Melco’s ambitious venture into Europe, City of Dreams Mediterranean, is scheduled for success – or at least the operator is banking on that, as it leverages its 100 tables and 1,000 slot machines to maximize synergy of its sun-drenched shores with its casino operation.

Macau-veteran and current General Manager of the Cyprus property, Grant Johnson, shares with AGB his views on what direction the group is aiming for, and why CoD Mediterranean has what it takes to be the biggest IR in Europe.

City of Dreams Mediterannean

Looking directly at the market, Johnson notes that the property will “offer a wide range of experiences to address different types of audiences across various target markets, including those from the Middle East, North Africa and Europe whom have yet to experience Melco’s IRs in Asia.”

That’s not to say that the property won’t also leverage its Asian footprint, with the GM noting that “there will be cross-promotions between the properties, including Melco Club offers providing customers opportunities to experience the Melco properties in different jurisdictions”.

After years of running satellite casinos in the region, the culmination of CoD Mediterranean provides the group with the guest experience similar to that it offers at its Asian properties, a 500-hotel room, luxury property with gaming tables and slots. But despite boasting a zone dedicated to Poker, the group has not yet sought partners to run the space.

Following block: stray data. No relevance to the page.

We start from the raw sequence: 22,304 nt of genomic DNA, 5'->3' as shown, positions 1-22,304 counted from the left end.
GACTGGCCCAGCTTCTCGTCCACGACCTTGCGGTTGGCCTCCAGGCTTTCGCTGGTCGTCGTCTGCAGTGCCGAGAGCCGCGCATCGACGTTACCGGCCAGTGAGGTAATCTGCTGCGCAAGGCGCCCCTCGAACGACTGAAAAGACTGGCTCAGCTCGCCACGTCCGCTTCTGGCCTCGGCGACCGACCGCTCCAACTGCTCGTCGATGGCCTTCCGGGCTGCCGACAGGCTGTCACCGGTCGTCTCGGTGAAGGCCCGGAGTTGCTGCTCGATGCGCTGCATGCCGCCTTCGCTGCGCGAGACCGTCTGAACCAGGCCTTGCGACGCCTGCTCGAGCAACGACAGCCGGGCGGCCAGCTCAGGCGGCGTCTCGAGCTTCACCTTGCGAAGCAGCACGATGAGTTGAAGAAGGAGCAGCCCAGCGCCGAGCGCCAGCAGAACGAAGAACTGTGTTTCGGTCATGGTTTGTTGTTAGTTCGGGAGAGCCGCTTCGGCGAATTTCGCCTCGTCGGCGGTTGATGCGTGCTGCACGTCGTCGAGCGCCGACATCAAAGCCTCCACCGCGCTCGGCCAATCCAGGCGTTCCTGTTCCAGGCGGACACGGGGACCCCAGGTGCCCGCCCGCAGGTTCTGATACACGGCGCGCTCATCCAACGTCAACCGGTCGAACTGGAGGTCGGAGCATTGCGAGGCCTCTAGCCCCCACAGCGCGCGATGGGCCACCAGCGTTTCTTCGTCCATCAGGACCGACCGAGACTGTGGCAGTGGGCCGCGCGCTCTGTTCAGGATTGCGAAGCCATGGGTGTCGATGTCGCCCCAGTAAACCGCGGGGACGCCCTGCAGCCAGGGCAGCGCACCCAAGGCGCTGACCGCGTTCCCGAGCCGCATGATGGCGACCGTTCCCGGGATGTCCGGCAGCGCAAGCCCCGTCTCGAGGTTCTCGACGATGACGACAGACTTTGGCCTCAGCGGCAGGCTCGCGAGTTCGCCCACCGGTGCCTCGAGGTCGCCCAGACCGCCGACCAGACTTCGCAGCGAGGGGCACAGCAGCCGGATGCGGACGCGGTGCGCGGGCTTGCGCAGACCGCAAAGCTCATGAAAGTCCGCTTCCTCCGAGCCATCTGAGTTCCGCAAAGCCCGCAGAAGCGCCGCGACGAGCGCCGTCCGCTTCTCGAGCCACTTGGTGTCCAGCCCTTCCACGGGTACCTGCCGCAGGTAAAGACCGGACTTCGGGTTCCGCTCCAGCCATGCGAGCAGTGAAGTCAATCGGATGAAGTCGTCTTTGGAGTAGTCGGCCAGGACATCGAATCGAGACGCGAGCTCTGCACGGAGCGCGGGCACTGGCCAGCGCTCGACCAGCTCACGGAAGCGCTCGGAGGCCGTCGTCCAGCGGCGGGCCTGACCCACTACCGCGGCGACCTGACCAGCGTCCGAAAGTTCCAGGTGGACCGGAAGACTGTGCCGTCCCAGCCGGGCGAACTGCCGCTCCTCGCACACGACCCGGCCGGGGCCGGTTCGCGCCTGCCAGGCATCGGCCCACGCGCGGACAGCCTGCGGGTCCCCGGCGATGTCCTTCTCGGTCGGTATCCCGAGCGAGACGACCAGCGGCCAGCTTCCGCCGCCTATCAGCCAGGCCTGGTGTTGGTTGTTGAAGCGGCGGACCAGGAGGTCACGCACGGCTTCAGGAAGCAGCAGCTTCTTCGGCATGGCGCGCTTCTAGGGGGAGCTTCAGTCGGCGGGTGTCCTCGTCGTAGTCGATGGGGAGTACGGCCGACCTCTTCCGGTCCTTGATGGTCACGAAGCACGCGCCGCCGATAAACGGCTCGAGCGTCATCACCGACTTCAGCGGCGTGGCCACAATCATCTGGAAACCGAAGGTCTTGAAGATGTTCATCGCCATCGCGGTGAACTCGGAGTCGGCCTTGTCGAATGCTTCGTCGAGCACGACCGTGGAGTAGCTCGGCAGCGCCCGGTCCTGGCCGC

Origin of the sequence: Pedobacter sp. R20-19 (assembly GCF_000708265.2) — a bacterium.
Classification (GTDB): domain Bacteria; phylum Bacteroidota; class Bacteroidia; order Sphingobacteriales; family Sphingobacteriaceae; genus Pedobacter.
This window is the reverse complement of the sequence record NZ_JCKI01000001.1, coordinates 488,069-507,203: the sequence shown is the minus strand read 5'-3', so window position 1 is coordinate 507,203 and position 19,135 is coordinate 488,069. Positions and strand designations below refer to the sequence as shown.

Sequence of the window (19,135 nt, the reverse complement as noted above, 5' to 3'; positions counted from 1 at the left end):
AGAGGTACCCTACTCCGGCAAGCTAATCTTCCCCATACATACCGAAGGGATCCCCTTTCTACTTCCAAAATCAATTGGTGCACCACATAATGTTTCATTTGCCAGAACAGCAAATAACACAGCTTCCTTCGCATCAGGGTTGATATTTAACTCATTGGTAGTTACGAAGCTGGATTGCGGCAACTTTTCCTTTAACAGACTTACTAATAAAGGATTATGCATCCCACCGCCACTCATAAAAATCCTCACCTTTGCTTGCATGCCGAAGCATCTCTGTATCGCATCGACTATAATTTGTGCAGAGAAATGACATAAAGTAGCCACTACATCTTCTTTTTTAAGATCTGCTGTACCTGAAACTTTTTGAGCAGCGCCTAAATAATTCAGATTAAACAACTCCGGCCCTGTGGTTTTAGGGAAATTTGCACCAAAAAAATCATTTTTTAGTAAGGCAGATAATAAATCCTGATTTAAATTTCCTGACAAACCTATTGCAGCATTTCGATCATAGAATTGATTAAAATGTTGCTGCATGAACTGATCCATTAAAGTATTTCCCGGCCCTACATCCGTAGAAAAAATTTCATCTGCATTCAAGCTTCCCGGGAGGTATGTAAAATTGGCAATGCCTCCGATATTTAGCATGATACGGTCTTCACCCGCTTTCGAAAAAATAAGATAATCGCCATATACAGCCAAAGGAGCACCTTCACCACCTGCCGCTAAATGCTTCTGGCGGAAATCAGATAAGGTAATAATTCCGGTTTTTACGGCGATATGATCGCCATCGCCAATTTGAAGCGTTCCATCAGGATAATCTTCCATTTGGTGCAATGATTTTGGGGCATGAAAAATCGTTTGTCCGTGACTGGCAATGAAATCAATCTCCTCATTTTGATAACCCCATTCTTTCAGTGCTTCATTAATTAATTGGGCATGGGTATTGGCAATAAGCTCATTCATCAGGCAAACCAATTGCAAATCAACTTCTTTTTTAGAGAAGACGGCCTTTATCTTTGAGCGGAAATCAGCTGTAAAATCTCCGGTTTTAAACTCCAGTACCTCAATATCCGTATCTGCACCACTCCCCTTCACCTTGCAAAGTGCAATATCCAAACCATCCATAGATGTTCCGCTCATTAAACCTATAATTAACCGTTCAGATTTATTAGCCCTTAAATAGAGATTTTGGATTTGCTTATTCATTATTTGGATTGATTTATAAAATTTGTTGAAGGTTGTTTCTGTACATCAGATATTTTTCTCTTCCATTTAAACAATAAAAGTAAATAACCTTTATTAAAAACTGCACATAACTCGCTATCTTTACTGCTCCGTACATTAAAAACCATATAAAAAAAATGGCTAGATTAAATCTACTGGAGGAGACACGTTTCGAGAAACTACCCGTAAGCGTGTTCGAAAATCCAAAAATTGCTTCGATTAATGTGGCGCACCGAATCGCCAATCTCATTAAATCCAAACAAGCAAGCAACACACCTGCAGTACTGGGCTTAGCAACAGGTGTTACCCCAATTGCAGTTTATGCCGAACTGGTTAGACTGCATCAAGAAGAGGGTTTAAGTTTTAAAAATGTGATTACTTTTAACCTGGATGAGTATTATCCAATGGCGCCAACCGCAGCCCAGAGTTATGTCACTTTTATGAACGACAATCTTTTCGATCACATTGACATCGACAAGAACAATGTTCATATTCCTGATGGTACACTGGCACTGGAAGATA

“We remain focused on business development at the integrated resorts at this time. Currently, we have no plans to seek partnerships for Poker but do have plans to start running Poker tournaments later this year,” notes Johnson.

Building the Cypriot Experience

Melco’s interest in Cyprus came far before the pandemic but were weighed down by the effects of the closures and subsequent troubles in Europe.

City of Dreams Mediterranean casino

“Inevitably, the restrictions put in place to stop its spread also affected construction progress of the resort. Pandemic restrictions were followed by supply chain disruptions that were then worsened by the war in Ukraine. As a result, the contractor struggled with meeting labor resourcing needs and maintaining progress, which led to some unexpected delays,” notes the GM.

And while the complications did delay the opening, the group faces a similar problem vis-à-vis Macau regarding labor, something the hospitality industry worldwide is having to deal with.

“It was also a bit of a challenge finding sufficient local employees, which continues to be our priority. As many may know, the overall hotel industry is having problems with finding local employees, so we were made to look further afield, to Europe and also non-EU countries,” notes the GM.

CoD Mediterranean currently employs over 2,000 people, “the majority being locals” with goal of the company for “Cypriots to be the face of City of Dreams Mediterranean.”

Currently, the group aims to “focus on ramping up the [casino] business as a priority” before exploring any regional markets in Europe, noting that “any investment will be subject to our liquidity availability”.

As for now, the property in Cyprus, which boasts “more than 300 days of sunshine per year” and “some of Europe’s best beaches”, shouldn’t have any issues leveraging new clientele as the new kid on the block. A partnership with the nation’s Deputy Ministry of Tourism and attracting tour operators on the off season are also key to how it can bring in more clientele.

What remains to be seen is how it can leverage and be leveraged in regard to its Asian investments and what new high-rollers this beach-front IR can attract.